Pain message archives >> May 2009
Coping with fibromyalgia in yourself or a loved one
By Jennifer Wagner
Pain Management coordinator
Jennifer M. Wagner
Pain Management Coordinator
In honor of National Fibromyalgia Awareness Day (May 12) I wanted to bring attention to this common chronic pain condition. Fibromyalgia affects more than 6 million people in this country. Most of them are women, but it does occur in men as well.
People with fibromyalgia may experience the following symptoms:
chronic, widespread pain all over the body;
tenderness, soreness and flu-like aches;
fatigue; problems sleeping;
memory and concentration difficulties;
difficulty performing daily functions.
There are a number of ways you can help control your pain and live better. Not all methods may work for you. Using more than one approach may work best. It is important to:
Exercise and stay active;
Get a full eight hours of sleep each night;
Eat a balanced diet and drink plenty of fluids;
Use complementary medicine such as massage, tai chi, acupuncture and chiropractic treatments.
No one can feel your pain. Only you can know it completely. It is crucial that you speak up. Tell your story and ask questions when you visit your health care provider.
Your health care provider needs to listen closely to your concerns. Be prepared so you can make the most of your meeting with your health care provider you will likely have limited time. Write down your thoughts before you go. Give special attention to describing:
Pain: The more you share about the pain you are experiencing, the better. Sometimes it's hard to find the right words to say exactly how you hurt. Below are a few ways to describe the pain of fibromyalgia. Be sure to describe WHERE you feel pain.
Impact on life: Pain often affects the way you live every day. Talk with your health care provider about how you spend each day. Does the pain keep you from doing any of the things you usually do? Be detailed. It may help to write this information down.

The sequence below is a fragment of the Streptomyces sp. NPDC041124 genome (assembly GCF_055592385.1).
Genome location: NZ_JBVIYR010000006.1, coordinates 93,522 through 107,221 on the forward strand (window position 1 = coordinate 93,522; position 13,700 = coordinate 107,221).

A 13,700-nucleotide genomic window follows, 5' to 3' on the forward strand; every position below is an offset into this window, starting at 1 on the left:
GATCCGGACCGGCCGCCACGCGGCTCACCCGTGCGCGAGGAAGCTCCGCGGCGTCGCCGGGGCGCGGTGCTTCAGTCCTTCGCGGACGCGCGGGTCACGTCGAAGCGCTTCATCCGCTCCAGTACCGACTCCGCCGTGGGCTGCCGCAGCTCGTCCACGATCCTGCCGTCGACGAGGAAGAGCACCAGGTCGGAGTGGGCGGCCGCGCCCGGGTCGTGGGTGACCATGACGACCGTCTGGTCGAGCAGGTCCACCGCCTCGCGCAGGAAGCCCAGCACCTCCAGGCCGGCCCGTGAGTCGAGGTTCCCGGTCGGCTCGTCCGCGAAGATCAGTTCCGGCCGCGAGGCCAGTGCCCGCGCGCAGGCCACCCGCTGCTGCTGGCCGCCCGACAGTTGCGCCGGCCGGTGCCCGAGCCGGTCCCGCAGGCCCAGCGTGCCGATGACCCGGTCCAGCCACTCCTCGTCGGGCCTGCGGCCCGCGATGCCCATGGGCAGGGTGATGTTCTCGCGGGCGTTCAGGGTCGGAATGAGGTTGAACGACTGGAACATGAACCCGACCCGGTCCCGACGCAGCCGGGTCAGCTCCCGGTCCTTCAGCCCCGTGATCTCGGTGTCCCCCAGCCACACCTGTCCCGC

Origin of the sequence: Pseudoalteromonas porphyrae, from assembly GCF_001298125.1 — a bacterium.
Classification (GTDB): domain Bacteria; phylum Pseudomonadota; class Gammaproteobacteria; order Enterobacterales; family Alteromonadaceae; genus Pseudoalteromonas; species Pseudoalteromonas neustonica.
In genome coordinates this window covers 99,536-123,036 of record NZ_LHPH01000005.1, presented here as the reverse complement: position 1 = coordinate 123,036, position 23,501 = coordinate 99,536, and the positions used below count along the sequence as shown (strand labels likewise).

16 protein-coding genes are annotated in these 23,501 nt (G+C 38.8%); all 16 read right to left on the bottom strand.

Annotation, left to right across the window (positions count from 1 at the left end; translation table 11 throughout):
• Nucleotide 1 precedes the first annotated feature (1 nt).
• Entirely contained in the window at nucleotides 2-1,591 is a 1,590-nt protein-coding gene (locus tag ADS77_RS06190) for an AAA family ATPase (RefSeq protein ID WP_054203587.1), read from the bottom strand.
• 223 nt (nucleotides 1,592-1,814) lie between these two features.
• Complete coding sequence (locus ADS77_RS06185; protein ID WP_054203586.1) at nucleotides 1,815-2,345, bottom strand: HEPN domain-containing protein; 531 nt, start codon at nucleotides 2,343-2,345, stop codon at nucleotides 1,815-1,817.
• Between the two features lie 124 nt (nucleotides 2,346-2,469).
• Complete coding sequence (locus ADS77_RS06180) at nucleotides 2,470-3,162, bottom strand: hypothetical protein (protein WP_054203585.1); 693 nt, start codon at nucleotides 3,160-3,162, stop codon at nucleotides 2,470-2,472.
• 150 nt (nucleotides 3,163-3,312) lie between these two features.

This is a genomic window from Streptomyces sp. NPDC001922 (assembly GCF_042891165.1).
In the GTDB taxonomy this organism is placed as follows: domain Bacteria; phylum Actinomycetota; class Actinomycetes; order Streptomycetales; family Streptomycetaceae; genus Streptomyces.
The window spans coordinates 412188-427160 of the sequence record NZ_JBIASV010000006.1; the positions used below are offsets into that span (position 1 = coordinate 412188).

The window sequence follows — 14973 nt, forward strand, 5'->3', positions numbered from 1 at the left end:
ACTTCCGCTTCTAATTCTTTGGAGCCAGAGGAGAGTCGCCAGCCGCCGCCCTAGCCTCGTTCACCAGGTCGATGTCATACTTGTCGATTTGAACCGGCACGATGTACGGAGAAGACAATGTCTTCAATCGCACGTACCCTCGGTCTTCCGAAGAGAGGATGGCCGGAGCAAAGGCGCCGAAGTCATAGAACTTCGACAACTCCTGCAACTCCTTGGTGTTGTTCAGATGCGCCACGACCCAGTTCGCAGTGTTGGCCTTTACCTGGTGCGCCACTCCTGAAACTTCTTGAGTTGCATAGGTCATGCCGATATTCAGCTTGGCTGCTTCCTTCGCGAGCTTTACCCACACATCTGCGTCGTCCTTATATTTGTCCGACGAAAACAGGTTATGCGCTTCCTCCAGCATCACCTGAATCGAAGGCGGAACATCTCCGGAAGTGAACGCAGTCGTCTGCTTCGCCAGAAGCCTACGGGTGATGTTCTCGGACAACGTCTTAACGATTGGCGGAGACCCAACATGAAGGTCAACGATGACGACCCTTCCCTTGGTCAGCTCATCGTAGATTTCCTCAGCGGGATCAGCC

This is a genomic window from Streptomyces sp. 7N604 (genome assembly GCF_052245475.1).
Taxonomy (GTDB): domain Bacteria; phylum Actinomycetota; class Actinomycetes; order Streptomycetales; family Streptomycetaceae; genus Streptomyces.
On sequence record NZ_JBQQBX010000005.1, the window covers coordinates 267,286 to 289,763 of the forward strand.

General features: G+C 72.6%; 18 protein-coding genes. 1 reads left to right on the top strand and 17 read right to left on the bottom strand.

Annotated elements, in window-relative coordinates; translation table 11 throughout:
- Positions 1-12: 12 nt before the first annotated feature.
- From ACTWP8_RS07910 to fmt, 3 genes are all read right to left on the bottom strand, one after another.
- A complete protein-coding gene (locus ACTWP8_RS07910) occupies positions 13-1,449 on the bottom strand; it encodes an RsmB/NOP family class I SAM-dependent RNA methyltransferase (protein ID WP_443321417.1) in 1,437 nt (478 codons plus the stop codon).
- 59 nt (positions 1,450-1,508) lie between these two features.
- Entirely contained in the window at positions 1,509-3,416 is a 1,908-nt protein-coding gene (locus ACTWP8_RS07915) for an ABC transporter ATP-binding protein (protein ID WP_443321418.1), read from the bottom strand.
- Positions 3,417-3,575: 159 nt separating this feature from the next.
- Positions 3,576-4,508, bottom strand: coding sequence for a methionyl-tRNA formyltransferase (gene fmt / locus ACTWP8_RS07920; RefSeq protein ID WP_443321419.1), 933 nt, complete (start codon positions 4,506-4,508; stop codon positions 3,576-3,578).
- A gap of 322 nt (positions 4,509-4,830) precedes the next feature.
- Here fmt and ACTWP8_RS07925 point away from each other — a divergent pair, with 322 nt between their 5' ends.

Typical daily activities: Talk to your health care provider about tasks you can or cannot do.
Friends and family members are vital to people with fibromyalgia. They serve as a support system. It is important that they learn about the condition. No two people experience fibromyalgia in the same way. No two people require the same kind of support. But there are tips that may help you understand and help your loved one:
Take the time to understand
People with fibromyalgia may not be able to say how the condition is affecting them. Some hurt all over. Others say it is like having the flu that never goes away. People may feel fine one day and very bad the next day. You will never know if you don't ask. Just because you cannot see their pain especially if they are stoic does not mean the pain is not there.
Don't do it all
You may want to take care of everything for your loved one with fibromyalgia. But this can make some people feel helpless. Others may take excessive advantage of your helpfulness. Help when needed. Work to build independence. Check in with your loved one often. While your help may be needed, you may also need to give him or her some space. If your loved one does desire more independence, don't feel bad. Remember, the goal is for him or her to work through the pain and feel better.
Be an advocate
Attend health care providers' appointments. Help your loved one organize his or her thoughts before the visit, and go along on office visits. You are a part of what your loved one is going through. This means your presence can help back up the information he or she shares. Don't be afraid to speak up ask questions and make sure the health care provider and your loved one are being clear with one another.
Read up on fibromyalgia. More and more groups are focusing on fibromyalgia. They have resources on their Web sites. You can go there to get helpful information. Visit the Web sites below or call the organizations to get more details.
American Chronic Pain Association: www.theacpa.org, 1-800-533-3231
American Pain Foundation: www.painfoundation.org, 1-888-615-PAIN (7246)
National Pain Foundation: www.nationalpainfoundation.org, 1-866-590-PAIN (7246)
Finally, I want to encourage people to sign an online petition demanding improved access to pain care for all Americans.
In recent online surveys conducted among people with fibromyalgia by the American Pain Foundation (APF) and the National Fibromyalgia Association (NFA), 48 percent of respondents had difficulty with their insurance companies covering their pain treatment. Of those, the main problems people had with their insurance companies included: incomplete coverage for pain treatment options (19 percent); affordability of co-payments (15 percent); affordability of premiums (12 percent); delays in pre-authorization process (11 percent); and delays in FDA-approved medications (11 percent). To sign the petition, visit: